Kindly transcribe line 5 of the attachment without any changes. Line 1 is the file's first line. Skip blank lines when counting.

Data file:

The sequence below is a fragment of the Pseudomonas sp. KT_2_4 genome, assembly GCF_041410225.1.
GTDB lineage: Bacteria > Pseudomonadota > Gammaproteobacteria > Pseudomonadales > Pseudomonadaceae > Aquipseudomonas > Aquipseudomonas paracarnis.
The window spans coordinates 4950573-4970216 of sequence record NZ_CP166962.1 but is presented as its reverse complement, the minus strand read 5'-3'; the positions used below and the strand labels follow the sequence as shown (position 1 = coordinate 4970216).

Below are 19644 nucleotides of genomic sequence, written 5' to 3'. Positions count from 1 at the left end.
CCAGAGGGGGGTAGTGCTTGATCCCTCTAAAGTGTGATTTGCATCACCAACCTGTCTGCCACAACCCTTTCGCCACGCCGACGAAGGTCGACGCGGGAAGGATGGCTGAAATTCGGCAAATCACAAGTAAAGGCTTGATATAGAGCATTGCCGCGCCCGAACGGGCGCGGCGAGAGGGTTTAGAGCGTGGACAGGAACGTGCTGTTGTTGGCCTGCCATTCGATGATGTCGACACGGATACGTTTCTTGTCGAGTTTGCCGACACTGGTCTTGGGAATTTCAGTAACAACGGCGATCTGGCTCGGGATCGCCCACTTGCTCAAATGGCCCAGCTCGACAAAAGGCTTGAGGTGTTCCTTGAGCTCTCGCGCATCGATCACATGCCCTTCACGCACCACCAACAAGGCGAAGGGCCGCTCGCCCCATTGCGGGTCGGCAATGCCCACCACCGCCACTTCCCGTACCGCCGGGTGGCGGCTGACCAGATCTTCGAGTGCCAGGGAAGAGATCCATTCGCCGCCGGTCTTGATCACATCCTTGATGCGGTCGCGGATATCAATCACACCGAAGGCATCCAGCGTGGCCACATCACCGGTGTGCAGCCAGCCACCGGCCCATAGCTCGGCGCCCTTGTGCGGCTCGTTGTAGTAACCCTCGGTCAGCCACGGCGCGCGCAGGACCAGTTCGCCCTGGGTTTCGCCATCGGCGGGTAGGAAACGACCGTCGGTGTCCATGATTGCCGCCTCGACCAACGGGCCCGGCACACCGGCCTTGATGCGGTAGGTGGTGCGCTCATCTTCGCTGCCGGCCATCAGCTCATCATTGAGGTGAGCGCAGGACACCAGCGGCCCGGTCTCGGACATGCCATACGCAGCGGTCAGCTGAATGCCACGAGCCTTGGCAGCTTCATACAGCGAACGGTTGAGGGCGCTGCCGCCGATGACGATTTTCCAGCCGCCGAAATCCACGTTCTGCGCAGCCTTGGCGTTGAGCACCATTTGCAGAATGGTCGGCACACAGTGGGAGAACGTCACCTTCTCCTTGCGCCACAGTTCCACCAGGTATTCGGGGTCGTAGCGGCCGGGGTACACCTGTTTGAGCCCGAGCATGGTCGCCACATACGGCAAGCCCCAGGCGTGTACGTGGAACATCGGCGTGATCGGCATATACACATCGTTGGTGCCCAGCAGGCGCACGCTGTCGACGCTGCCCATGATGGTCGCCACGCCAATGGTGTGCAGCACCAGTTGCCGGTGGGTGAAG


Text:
CCAGAGGGGGGTAGTGCTTGATCCCTCTAAAGTGTGATTTGCATCACCAACCTGTCTGCCACAACCCTTTCGCCACGCCGACGAAGGTCGACGCGGGAAGGATGGCTGAAATTCGGCAAATCACAAGTAAAGGCTTGATATAGAGCATTGCCGCGCCCGAACGGGCGCGGCGAGAGGGTTTAGAGCGTGGACAGGAACGTGCTGTTGTTGGCCTGCCATTCGATGATGTCGACACGGATACGTTTCTTGTCGAGTTTGCCGACACTGGTCTTGGGAATTTCAGTAACAACGGCGATCTGGCTCGGGATCGCCCACTTGCTCAAATGGCCCAGCTCGACAAAAGGCTTGAGGTGTTCCTTGAGCTCTCGCGCATCGATCACATGCCCTTCACGCACCACCAACAAGGCGAAGGGCCGCTCGCCCCATTGCGGGTCGGCAATGCCCACCACCGCCACTTCCCGTACCGCCGGGTGGCGGCTGACCAGATCTTCGAGTGCCAGGGAAGAGATCCATTCGCCGCCGGTCTTGATCACATCCTTGATGCGGTCGCGGATATCAATCACACCGAAGGCATCCAGCGTGGCCACATCACCGGTGTGCAGCCAGCCACCGGCCCATAGCTCGGCGCCCTTGTGCGGCTCGTTGTAGTAACCCTCGGTCAGCCACGGCGCGCGCAGGACCAGTTCGCCCTGGGTTTCGCCATCGGCGGGTAGGAAACGACCGTCGGTGTCCATGATTGCCGCCTCGACCAACGGGCCCGGCACACCGGCCTTGATGCGGTAGGTGGTGCGCTCATCTTCGCTGCCGGCCATCAGCTCATCATTGAGGTGAGCGCAGGACACCAGCGGCCCGGTCTCGGACATGCCATACGCAGCGGTCAGCTGAATGCCACGAGCCTTGGCAGCTTCATACAGCGAACGGTTGAGGGCGCTGCCGCCGATGACGATTTTCCAGCCGCCGAAATCCACGTTCTGCGCAGCCTTGGCGTTGAGCACCATTTGCAGAATGGTCGGCACACAGTGGGAGAACGTCACCTTCTCCTTGCGCCACAGTTCCACCAGGTATTCGGGGTCGTAGCGGCCGGGGTACACCTGTTTGAGCCCGAGCATGGTCGCCACATACGGCAAGCCCCAGGCGTGTACGTGGAACATCGGCGTGATCGGCATATACACATCGTTGGTGCCCAGCAGGCGCACGCTGTCGACGCTGCCCATGATGGTCGCCACGCCAATGGTGTGCAGCACCAGTTGCCGGTGGGTGAAG